Tuesday, May 08, 2007

Dateline Gallup: What's Going On There? Plus: Lyons' Land Problems, And: Big Bill's Touchy Photo 

Nearing Gallup,NM
In our quest to bring you the latest La Politica from across our Enchanted Land, today we take you to ethnically diverse Gallup in western NM where a Senior Alligator gives us the lowdown on what is driving the politics of the city of 20,000.

"In Gallup, we have an “old guard’ that is an effective combination of longtime Hispanic and Italian activists that work on a classic patronage model. They have long-standing ties with Gallup’s liquor dealers. We also have a large progressive population created by the influx of educators, medical professionals, religious missionaries and assorted do-gooders. It’s a pretty even split, although on balance the old guard generally wins because politics is a blood sport to them...The in-town Navajos (Gallup is 34% Native, 33% Hispanic, 29% Anglo and 4% Other) could tip the balance toward the progressives, but Navajo's are under registered and politically inactive. Many maintain their voting registration out in the county at their Chapter of origin.

"...The Governor is able to pull off a task that is comparable to holding a ball of shifting mercury in the palm of his hand. He keeps progressives happy by promoting progressive public policy while at the same time keeping the old guard patronage politicians happy by the appointments and the administrative decisions he makes..."

Harry Mendoza, the former chairman of the McKinley County Commission, was elected as mayor of Gallup in a runoff election in March. And in case you didn't know, Gallup and McKinley county are longtime Democratic strongholds.

Have an update on your city's politics? Share it with us.

Pat Lyons
NM Land Commissioner Pat Lyons has sometimes been mentioned as a possible 2010 GOP Guv nominee, but he isn't helping himself any in the way he has handled a Las Cruces land deal involving his office. After being accused of doing a sweetheart deal with a land developer, Lyons on Monday admitted he made a mistake in awarding the developer a deal before the published deadline for proposals to be submitted. He also claims not to know that the developer contributed a bunch of money to a political action committee which right away turned around and donated the cash to Lyons' 2006 campaign.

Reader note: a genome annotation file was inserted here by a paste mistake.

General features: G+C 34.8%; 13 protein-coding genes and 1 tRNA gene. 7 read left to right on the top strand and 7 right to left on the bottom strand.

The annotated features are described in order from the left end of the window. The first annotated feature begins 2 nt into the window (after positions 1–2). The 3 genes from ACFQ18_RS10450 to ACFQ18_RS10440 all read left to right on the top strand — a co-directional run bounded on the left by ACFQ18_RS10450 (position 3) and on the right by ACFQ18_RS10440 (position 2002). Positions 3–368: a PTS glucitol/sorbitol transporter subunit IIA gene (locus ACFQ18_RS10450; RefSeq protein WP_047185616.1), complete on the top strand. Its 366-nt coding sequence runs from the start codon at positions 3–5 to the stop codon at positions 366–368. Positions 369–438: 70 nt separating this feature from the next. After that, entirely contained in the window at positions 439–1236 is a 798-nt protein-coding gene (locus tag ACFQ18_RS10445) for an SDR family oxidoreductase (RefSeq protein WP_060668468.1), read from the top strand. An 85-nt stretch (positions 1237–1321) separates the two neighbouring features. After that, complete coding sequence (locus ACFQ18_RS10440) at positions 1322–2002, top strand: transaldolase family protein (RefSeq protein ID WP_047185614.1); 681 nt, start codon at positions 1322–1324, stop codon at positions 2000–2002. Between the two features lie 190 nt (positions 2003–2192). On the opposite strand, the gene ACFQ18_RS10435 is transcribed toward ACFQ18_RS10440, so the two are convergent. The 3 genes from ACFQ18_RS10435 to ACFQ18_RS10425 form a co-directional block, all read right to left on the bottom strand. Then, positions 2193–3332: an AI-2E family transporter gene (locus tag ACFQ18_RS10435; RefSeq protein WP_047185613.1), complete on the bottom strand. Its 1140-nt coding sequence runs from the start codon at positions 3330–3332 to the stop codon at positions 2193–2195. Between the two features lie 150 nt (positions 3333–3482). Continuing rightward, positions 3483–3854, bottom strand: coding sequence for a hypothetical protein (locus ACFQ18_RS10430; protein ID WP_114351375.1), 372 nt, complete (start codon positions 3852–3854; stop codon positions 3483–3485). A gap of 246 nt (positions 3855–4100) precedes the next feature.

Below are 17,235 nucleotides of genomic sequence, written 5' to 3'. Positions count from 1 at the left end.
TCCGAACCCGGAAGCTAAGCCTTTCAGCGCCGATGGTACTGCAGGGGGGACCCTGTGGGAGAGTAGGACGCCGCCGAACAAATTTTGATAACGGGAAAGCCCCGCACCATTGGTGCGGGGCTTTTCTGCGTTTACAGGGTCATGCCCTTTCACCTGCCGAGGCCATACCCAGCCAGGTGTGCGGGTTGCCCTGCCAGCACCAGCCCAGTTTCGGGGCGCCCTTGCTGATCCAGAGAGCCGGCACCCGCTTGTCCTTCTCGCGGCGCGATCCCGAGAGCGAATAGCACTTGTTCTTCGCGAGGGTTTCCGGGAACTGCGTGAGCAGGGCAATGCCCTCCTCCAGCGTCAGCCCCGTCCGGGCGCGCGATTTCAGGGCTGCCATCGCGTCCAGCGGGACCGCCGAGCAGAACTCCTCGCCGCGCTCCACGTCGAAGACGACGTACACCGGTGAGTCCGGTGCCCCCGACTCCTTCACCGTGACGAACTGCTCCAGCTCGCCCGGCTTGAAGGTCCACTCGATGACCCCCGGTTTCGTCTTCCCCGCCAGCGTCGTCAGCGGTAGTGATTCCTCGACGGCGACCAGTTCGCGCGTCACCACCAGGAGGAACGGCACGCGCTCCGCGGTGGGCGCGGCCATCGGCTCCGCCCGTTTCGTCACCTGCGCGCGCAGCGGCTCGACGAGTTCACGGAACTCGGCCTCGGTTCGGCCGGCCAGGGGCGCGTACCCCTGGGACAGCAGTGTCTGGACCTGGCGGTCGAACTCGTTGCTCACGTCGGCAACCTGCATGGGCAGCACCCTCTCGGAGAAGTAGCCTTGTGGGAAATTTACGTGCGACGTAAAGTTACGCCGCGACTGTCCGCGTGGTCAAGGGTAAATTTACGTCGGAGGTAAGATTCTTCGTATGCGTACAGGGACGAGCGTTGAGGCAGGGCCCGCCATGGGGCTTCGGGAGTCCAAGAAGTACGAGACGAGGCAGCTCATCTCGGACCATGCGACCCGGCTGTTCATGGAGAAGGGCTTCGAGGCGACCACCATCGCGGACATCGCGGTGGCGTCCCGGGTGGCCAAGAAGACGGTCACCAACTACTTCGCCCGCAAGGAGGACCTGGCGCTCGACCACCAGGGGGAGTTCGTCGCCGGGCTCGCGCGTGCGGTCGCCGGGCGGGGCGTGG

If Lyons ever does run for Guv one thing is certain--he can forget about accusing Big Bill and the Dems of "pay to play" politics.


Watching all of this from the sidelines is former Dem Land Commissioner Ray Powell, Jr. who
tells me he is ready to tell you that he is planning another run at the office in '10. Lyons can't seek a third term, so it will be an open race. Powell served over 10 years in the land office. He sought the Dem nomination last year, but was defeated by Jim Baca who went on to lose to Lyons.

Veternarian Powell now works for the Jane Goodall Institute which "empowers people to make a difference for all living things."


We blogged Monday that in contrast to the national press, we see the NM press as largely ignoring the political fortunes of Senator Domenici, while ably covering the US attorney scandal. Some of the print scribes answered back that there has been political coverage. For example, they pointed to this March piece by the ABQ Journal's Michael Coleman in which he hits upon Pete's re-election prospects while also covering the outlook for ABQ GOP Congresswoman Heather Wilson.

We're political junkies, but my instincts tell me there should be more. Also, what of the non-coverage of the Survey USA poll showing Pete dropping to an historically low approval rating of 54%? Does that go unreported because the poll is "non-scientific" or because it is done for a TV station and no one in the NM press wants to quote another news source? Or are we, as our friend Bruce Daniels at the ABQ Journal might say, "congenitally conspiratorial?" We're just asking...


Yes, it is a depressing no-end-in-sight war in Iraq, but is the end finally coming into view? We think so as top Republicans realize they face another electoral drubbing in '08 if they fail to follow the will of those who put them in power. The system works, but often slowly.


Big Bill says he is a "hands-on"guy, and this photo snapped at Drake University in Iowa by the Des Moines Register continues to prove the point. Please Alligators, hold the ribald comments.

Keep us posted. Send your political news and comments via the email link at the top of the page, and drop in again soon. This is the home of New Mexico politics--www.joemonahan.com

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